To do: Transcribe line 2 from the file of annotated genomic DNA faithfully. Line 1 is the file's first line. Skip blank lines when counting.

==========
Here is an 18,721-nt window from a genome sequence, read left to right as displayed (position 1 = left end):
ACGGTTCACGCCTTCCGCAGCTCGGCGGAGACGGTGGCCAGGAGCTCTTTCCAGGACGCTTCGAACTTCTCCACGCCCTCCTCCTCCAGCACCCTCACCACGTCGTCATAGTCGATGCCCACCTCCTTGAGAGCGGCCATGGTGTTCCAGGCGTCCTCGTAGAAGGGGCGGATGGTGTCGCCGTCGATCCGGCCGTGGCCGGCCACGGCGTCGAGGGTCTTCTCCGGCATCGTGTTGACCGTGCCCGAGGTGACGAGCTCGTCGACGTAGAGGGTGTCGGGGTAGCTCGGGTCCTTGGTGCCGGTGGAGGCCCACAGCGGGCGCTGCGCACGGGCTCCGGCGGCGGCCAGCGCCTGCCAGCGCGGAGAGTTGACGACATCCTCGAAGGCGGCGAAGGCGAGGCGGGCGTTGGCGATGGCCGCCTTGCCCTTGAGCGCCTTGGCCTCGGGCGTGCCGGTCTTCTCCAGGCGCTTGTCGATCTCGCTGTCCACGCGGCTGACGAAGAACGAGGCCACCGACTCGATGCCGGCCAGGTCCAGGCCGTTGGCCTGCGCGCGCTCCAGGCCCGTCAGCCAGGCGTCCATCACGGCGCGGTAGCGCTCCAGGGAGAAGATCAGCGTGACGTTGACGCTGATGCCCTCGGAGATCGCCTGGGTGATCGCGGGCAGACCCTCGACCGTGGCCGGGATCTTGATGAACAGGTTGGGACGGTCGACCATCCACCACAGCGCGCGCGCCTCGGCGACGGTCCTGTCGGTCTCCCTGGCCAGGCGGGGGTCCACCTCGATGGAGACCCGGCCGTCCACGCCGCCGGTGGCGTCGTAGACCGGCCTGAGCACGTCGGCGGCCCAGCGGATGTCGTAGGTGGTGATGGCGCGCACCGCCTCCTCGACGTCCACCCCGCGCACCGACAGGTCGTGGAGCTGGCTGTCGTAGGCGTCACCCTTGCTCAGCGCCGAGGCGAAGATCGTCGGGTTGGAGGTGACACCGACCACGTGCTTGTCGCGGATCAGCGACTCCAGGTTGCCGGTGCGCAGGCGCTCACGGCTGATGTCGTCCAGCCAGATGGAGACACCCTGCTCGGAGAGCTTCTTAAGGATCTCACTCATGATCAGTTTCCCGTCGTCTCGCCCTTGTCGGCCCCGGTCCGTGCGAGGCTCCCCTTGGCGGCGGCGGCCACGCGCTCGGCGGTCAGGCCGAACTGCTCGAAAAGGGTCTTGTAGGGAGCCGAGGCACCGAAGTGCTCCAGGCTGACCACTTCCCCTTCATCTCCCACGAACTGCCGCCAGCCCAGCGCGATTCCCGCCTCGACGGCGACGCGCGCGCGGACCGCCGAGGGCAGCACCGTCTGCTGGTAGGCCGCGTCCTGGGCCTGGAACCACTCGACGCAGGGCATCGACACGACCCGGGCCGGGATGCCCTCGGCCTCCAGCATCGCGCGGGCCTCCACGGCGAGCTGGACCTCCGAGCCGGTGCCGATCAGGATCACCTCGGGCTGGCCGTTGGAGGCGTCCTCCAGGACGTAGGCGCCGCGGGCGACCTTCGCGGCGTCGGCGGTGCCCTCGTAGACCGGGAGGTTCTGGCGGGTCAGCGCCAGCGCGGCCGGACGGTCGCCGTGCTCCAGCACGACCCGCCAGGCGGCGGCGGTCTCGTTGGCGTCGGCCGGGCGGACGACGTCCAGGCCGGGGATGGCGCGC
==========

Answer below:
ACGGTTCACGCCTTCCGCAGCTCGGCGGAGACGGTGGCCAGGAGCTCTTTCCAGGACGCTTCGAACTTCTCCACGCCCTCCTCCTCCAGCACCCTCACCACGTCGTCATAGTCGATGCCCACCTCCTTGAGAGCGGCCATGGTGTTCCAGGCGTCCTCGTAGAAGGGGCGGATGGTGTCGCCGTCGATCCGGCCGTGGCCGGCCACGGCGTCGAGGGTCTTCTCCGGCATCGTGTTGACCGTGCCCGAGGTGACGAGCTCGTCGACGTAGAGGGTGTCGGGGTAGCTCGGGTCCTTGGTGCCGGTGGAGGCCCACAGCGGGCGCTGCGCACGGGCTCCGGCGGCGGCCAGCGCCTGCCAGCGCGGAGAGTTGACGACATCCTCGAAGGCGGCGAAGGCGAGGCGGGCGTTGGCGATGGCCGCCTTGCCCTTGAGCGCCTTGGCCTCGGGCGTGCCGGTCTTCTCCAGGCGCTTGTCGATCTCGCTGTCCACGCGGCTGACGAAGAACGAGGCCACCGACTCGATGCCGGCCAGGTCCAGGCCGTTGGCCTGCGCGCGCTCCAGGCCCGTCAGCCAGGCGTCCATCACGGCGCGGTAGCGCTCCAGGGAGAAGATCAGCGTGACGTTGACGCTGATGCCCTCGGAGATCGCCTGGGTGATCGCGGGCAGACCCTCGACCGTGGCCGGGATCTTGATGAACAGGTTGGGACGGTCGACCATCCACCACAGCGCGCGCGCCTCGGCGACGGTCCTGTCGGTCTCCCTGGCCAGGCGGGGGTCCACCTCGATGGAGACCCGGCCGTCCACGCCGCCGGTGGCGTCGTAGACCGGCCTGAGCACGTCGGCGGCCCAGCGGATGTCGTAGGTGGTGATGGCGCGCACCGCCTCCTCGACGTCCACCCCGCGCACCGACAGGTCGTGGAGCTGGCTGTCGTAGGCGTCACCCTTGCTCAGCGCCGAGGCGAAGATCGTCGGGTTGGAGGTGACACCGACCACGTGCTTGTCGCGGATCAGCGACTCCAGGTTGCCGGTGCGCAGGCGCTCACGGCTGATGTCGTCCAGCCAGATGGAGACACCCTGCTCGGAGAGCTTCTTAAGGATCTCACTCATGATCAGTTTCCCGTCGTCTCGCCCTTGTCGGCCCCGGTCCGTGCGAGGCTCCCCTTGGCGGCGGCGGCCACGCGCTCGGCGGTCAGGCCGAACTGCTCGAAAAGGGTCTTGTAGGGAGCCGAGGCACCGAAGTGCTCCAGGCTGACCACTTCCCCTTCATCTCCCACGAACTGCCGCCAGCCCAGCGCGATTCCCGCCTCGACGGCGACGCGCGCGCGGACCGCCGAGGGCAGCACCGTCTGCTGGTAGGCCGCGTCCTGGGCCTGGAACCACTCGACGCAGGGCATCGACACGACCCGGGCCGGGATGCCCTCGGCCTCCAGCATCGCGCGGGCCTCCACGGCGAGCTGGACCTCCGAGCCGGTGCCGATCAGGATCACCTCGGGCTGGCCGTTGGAGGCGTCCTCCAGGACGTAGGCGCCGCGGGCGACCTTCGCGGCGTCGGCGGTGCCCTCGTAGACCGGGAGGTTCTGGCGGGTCAGCGCCAGCGCGGCCGGACGGTCGCCGTGCTCCAGCACGACCCGCCAGGCGGCGGCGGTCTCGTTGGCGTCGGCCGGGCGGACGACGTCCAGGCCGGGGATGGCGCGC